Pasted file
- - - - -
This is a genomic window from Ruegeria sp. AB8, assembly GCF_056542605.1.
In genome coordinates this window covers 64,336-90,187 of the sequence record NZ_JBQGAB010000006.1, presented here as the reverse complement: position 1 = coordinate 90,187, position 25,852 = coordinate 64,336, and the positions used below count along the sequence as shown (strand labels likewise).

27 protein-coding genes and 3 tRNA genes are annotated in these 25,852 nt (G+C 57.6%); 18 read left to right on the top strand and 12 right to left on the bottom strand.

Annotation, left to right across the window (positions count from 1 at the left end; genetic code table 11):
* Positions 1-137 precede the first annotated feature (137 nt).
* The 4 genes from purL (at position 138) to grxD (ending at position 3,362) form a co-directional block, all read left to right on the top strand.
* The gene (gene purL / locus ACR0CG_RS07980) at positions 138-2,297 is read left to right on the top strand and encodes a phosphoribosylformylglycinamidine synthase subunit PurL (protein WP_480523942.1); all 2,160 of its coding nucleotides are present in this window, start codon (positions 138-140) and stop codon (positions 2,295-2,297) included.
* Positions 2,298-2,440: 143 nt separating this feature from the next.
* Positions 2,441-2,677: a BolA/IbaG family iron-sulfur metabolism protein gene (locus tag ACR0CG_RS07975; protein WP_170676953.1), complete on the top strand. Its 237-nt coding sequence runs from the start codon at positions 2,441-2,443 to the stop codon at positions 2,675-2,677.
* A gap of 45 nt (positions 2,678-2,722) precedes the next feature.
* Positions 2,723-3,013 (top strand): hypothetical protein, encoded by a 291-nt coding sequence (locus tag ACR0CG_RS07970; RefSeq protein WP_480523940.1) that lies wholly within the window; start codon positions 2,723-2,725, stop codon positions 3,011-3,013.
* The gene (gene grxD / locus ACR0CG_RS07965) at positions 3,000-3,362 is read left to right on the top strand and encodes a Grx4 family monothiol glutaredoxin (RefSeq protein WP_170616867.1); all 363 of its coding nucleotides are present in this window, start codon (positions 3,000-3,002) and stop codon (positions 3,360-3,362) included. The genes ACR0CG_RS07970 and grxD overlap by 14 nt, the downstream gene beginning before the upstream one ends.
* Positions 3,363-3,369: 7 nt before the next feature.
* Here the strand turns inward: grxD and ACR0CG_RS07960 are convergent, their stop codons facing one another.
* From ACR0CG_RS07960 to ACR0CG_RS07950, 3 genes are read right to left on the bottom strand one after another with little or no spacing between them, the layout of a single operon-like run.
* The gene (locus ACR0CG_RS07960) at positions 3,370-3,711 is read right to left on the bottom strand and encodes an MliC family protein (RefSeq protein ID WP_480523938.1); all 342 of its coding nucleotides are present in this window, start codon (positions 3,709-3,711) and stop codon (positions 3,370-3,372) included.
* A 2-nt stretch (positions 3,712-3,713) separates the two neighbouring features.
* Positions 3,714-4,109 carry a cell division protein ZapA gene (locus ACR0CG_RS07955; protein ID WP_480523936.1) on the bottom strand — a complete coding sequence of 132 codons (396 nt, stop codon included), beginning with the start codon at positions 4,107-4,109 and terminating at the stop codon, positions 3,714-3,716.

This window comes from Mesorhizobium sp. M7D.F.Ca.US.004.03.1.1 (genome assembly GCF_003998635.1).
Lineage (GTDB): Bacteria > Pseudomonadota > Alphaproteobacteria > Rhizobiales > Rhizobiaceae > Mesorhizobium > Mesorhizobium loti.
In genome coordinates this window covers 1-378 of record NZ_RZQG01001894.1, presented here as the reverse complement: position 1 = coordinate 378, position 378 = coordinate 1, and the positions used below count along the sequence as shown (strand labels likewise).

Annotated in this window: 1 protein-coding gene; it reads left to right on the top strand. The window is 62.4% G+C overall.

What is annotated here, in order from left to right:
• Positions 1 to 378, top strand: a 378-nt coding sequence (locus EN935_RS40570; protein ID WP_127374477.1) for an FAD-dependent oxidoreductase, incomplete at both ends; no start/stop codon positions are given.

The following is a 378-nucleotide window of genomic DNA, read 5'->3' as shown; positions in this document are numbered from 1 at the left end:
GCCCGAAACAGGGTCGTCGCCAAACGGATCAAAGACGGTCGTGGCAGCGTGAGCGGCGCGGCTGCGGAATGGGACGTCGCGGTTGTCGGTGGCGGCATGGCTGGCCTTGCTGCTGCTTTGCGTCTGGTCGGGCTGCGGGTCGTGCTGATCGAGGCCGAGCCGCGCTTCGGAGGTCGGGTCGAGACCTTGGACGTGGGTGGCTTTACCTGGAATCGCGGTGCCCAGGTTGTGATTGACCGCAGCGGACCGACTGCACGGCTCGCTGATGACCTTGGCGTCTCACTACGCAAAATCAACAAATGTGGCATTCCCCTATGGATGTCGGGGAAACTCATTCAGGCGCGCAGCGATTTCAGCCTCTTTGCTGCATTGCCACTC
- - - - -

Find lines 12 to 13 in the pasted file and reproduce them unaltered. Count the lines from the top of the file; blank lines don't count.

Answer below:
* The gene (gene grxD / locus ACR0CG_RS07965) at positions 3,000-3,362 is read left to right on the top strand and encodes a Grx4 family monothiol glutaredoxin (RefSeq protein WP_170616867.1); all 363 of its coding nucleotides are present in this window, start codon (positions 3,000-3,002) and stop codon (positions 3,360-3,362) included. The genes ACR0CG_RS07970 and grxD overlap by 14 nt, the downstream gene beginning before the upstream one ends.
* Positions 3,363-3,369: 7 nt before the next feature.